Scottish National War Memorial—This building at first glance looks like a cathedral but is in fact a war memorial honoring Scots who have died in combat since World War I. It is a very moving exhibit, and we recommend you visit.
The Royal Palace—I really found it interesting to learn about Mary Queen of Scots and see her apartment. You also get a chance to see the Crown Jewels and the Stone of Destiny!
St. Margaret’s Chapel—The oldest building in Edinburgh, it was built in 1130. This chapel is very small, but apparently you can get married there if you don’t mind having a very small wedding.
Mons Meg—A cannon built in 1457, it was the cutting edge of technology at the time. The cannon could shoot a 330 lb ball about 2.3 miles!
Prisons of War—Learn about prison life in Edinburgh’s prison, which has artifacts made by prisoners at various times in history, including prisoners from the American Revolutionary War.
National Museum of Scotland
After finding out that Edinburgh Castle was built on top of an old volcano, Bryan and I went on a hunt for some information on Scotland’s volcanic history. We turned to the National Museum of Scotland where we found some really interesting information on Scotland’s geology. The other history we were hoping to read about were the clans. While the museum had decent information on William Wallace and Robert Bruce, there was almost no information on the clans and how Scotland was divided up and ruled by various clans before it became unified to fight for independence. The Museum itself has impressive architecture and some great exhibits.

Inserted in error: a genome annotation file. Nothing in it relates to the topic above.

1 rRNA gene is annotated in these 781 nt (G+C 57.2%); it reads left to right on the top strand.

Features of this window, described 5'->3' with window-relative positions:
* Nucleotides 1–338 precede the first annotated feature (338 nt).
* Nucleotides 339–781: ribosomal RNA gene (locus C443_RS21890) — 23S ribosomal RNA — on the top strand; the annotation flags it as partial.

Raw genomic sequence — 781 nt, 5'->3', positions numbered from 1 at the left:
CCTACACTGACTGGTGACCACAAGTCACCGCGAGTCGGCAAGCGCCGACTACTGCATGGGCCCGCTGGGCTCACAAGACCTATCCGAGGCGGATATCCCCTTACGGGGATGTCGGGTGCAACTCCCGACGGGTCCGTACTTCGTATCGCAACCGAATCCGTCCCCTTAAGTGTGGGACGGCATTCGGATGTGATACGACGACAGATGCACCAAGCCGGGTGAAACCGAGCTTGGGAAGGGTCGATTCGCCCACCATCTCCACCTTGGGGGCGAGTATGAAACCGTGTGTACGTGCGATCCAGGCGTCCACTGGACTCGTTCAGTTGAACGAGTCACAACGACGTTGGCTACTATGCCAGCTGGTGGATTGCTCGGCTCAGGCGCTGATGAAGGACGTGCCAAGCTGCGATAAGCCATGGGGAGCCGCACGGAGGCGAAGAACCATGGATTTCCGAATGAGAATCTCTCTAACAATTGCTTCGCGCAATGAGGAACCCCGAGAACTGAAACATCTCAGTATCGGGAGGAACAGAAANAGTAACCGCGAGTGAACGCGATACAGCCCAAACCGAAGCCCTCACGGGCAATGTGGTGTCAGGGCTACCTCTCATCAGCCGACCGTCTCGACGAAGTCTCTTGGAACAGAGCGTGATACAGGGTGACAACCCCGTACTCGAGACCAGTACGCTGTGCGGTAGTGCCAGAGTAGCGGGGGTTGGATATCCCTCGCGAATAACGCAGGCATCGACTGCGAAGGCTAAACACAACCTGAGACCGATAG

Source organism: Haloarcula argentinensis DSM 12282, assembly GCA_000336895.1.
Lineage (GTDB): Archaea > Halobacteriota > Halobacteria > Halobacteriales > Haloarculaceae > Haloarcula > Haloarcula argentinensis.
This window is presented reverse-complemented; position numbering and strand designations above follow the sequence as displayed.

The first thing we noticed when walking into Old Town is the 200.5-foot Gothic tower along Edinburgh’s Old Town skyline. This tower is a monument to Scottish writer Sir Walter Scott. You can actually climb the winding staircase to the top for some panoramic city views.
The Writers’ Museum